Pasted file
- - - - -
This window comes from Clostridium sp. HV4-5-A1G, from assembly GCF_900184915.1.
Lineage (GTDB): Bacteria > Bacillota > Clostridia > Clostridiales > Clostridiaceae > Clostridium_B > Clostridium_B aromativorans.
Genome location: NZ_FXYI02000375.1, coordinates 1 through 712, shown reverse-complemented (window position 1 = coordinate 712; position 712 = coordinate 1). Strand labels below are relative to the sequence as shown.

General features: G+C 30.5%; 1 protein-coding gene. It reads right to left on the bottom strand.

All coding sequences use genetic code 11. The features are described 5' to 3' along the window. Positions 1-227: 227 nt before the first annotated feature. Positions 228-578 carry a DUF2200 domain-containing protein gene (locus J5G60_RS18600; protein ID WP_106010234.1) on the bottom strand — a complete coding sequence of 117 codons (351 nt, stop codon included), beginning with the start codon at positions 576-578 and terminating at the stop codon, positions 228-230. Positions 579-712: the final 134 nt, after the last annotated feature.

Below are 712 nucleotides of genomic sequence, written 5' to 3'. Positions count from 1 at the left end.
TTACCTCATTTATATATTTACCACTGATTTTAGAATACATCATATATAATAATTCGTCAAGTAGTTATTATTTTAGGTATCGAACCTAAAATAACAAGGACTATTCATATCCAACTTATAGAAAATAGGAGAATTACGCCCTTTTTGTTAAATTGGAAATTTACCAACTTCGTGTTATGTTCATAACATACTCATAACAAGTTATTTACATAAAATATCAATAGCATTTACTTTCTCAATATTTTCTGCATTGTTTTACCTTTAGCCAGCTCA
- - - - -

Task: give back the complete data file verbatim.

This window comes from Clostridium sp. HV4-5-A1G, from assembly GCF_900184915.1.
Lineage (GTDB): Bacteria > Bacillota > Clostridia > Clostridiales > Clostridiaceae > Clostridium_B > Clostridium_B aromativorans.
Genome location: NZ_FXYI02000375.1, coordinates 1 through 712, shown reverse-complemented (window position 1 = coordinate 712; position 712 = coordinate 1). Strand labels below are relative to the sequence as shown.

General features: G+C 30.5%; 1 protein-coding gene. It reads right to left on the bottom strand.

All coding sequences use genetic code 11. The features are described 5' to 3' along the window. Positions 1-227: 227 nt before the first annotated feature. Positions 228-578 carry a DUF2200 domain-containing protein gene (locus J5G60_RS18600; protein ID WP_106010234.1) on the bottom strand — a complete coding sequence of 117 codons (351 nt, stop codon included), beginning with the start codon at positions 576-578 and terminating at the stop codon, positions 228-230. Positions 579-712: the final 134 nt, after the last annotated feature.

Below are 712 nucleotides of genomic sequence, written 5' to 3'. Positions count from 1 at the left end.
TTACCTCATTTATATATTTACCACTGATTTTAGAATACATCATATATAATAATTCGTCAAGTAGTTATTATTTTAGGTATCGAACCTAAAATAACAAGGACTATTCATATCCAACTTATAGAAAATAGGAGAATTACGCCCTTTTTGTTAAATTGGAAATTTACCAACTTCGTGTTATGTTCATAACATACTCATAACAAGTTATTTACATAAAATATCAATAGCATTTACTTTCTCAATATTTTCTGCATTGTTTTACCTTTAGCCAGCTCA